Objectives: To compare the validity of existing nutrition screening tools for use in older South Africans.
Design: A cross-sectional study in 283 free-living and institutionalized black South Africans aged 60+ years.
Methods: Trained fieldworkers administered a 24-hour recall, the DETERMINE and Mini Nutritional Assessment (MNA) screening tools and performed anthropometrical measurements and physical function tests. Biochemical indicators assessed included serum albumin; haemoglobin, ferritin, vitamin B12, RBC folate, cholesterol and vitamin C. The 6-item Cognitive Impairment Test was used to assess cognitive function.
Results: MNA score was positively and significantly associated with anthropometrical measurements, cognitive function, IADL and, in women only, % body fat, handgrip strength and ADL. Compared against the MNA, the DETERMINE instrument had a low positive predictive value (55.6 %) and specificity (11.2 %), resulting in a high rate of false positives classified as being malnourished.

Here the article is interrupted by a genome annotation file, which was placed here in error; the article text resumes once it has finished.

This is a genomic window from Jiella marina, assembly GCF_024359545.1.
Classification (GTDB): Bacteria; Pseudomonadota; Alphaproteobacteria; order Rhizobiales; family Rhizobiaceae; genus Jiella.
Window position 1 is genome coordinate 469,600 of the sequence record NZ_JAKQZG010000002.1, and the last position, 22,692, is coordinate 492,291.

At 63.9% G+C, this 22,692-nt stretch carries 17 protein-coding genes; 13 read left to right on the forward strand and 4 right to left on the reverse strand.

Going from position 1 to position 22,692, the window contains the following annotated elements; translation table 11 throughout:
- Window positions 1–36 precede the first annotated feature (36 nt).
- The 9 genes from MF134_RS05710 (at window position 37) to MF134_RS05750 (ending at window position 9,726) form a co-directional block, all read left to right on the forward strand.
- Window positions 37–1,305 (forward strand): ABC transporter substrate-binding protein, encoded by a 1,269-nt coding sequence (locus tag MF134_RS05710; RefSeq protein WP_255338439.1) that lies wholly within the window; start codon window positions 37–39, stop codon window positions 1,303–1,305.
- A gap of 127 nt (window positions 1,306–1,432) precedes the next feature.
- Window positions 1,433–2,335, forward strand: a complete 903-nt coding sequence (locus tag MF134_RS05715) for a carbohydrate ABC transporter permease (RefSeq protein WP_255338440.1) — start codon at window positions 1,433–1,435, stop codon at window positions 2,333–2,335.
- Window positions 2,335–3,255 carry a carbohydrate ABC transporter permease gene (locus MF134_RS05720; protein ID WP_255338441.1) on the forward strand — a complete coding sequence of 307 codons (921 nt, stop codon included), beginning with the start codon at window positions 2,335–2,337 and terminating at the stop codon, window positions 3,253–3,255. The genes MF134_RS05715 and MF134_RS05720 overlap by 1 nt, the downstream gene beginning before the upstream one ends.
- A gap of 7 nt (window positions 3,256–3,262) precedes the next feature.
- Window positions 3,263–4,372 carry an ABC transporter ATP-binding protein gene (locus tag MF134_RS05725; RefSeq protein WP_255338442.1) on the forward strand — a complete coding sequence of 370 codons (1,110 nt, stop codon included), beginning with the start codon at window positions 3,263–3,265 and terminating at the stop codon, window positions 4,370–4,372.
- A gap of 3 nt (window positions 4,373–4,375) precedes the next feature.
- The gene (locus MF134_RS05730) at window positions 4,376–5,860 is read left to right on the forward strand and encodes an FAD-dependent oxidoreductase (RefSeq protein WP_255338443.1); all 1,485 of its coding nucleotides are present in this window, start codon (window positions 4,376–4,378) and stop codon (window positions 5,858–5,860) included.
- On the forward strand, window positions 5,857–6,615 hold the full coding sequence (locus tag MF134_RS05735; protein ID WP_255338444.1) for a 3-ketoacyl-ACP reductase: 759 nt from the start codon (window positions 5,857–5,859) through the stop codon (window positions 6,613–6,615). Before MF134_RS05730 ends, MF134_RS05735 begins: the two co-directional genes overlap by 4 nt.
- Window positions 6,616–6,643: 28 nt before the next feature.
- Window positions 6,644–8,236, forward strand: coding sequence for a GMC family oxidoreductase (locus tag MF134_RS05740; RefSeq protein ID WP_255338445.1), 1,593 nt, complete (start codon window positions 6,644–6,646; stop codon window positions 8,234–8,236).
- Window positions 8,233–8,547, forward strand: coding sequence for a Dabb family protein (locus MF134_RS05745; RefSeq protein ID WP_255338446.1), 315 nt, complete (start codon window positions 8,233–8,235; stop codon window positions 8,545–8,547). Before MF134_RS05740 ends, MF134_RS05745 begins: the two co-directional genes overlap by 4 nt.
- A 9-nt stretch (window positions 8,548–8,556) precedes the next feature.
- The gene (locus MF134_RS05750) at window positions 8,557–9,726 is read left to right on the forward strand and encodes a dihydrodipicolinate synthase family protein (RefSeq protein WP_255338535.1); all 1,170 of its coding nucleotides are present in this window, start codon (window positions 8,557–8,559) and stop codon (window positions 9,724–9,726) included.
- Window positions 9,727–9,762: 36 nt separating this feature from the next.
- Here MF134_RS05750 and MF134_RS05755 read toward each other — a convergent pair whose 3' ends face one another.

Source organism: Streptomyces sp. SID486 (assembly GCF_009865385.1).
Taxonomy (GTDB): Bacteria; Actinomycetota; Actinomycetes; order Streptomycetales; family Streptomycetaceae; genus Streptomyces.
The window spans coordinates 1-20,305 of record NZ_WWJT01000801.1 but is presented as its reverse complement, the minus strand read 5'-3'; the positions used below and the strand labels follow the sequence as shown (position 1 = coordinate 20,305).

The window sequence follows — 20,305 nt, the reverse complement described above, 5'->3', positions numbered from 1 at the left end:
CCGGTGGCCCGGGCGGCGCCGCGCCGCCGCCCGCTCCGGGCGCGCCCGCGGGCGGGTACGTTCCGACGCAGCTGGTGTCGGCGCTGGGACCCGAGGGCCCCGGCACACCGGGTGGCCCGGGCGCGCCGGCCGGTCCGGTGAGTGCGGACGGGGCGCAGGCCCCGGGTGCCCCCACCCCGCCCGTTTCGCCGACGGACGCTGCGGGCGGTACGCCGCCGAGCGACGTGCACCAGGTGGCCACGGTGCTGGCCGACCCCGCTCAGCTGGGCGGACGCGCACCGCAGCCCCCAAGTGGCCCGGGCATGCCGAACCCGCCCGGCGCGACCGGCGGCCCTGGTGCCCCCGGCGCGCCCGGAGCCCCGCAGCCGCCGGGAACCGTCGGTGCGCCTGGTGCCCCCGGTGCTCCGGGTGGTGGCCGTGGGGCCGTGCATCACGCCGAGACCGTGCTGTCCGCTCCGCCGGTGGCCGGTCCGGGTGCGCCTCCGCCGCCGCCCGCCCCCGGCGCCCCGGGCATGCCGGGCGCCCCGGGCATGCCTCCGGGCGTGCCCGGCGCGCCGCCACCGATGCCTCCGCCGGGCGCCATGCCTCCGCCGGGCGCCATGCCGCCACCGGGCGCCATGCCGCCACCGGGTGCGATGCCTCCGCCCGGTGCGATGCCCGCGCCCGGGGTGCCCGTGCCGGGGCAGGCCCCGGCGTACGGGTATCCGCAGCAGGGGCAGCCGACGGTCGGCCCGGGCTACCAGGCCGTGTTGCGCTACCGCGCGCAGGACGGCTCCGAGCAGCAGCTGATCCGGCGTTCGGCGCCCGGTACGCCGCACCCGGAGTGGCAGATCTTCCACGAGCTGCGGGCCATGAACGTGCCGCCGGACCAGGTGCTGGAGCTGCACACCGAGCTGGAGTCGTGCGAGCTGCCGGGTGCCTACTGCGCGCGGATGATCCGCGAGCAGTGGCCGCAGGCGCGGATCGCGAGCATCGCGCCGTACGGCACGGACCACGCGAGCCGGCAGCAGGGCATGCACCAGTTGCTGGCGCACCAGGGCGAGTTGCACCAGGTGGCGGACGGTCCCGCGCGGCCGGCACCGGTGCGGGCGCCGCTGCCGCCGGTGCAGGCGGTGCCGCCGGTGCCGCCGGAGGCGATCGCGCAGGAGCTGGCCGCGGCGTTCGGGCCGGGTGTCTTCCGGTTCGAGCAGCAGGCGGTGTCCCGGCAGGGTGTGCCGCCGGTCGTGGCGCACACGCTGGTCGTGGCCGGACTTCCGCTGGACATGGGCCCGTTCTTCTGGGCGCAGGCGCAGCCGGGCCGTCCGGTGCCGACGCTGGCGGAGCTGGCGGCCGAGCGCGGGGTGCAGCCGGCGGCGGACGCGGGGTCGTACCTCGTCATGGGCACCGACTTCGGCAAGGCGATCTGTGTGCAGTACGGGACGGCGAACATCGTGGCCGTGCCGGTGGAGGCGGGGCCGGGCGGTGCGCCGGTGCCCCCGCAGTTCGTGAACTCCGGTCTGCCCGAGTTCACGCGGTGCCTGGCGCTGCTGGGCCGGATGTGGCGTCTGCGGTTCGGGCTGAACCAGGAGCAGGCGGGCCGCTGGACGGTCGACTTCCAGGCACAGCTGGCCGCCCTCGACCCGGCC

Conclusion: The MNA, but not the DETERMINE, screening tool is appropriate for use in identifying older black South Africans who are either malnourished, or at risk of malnutrition.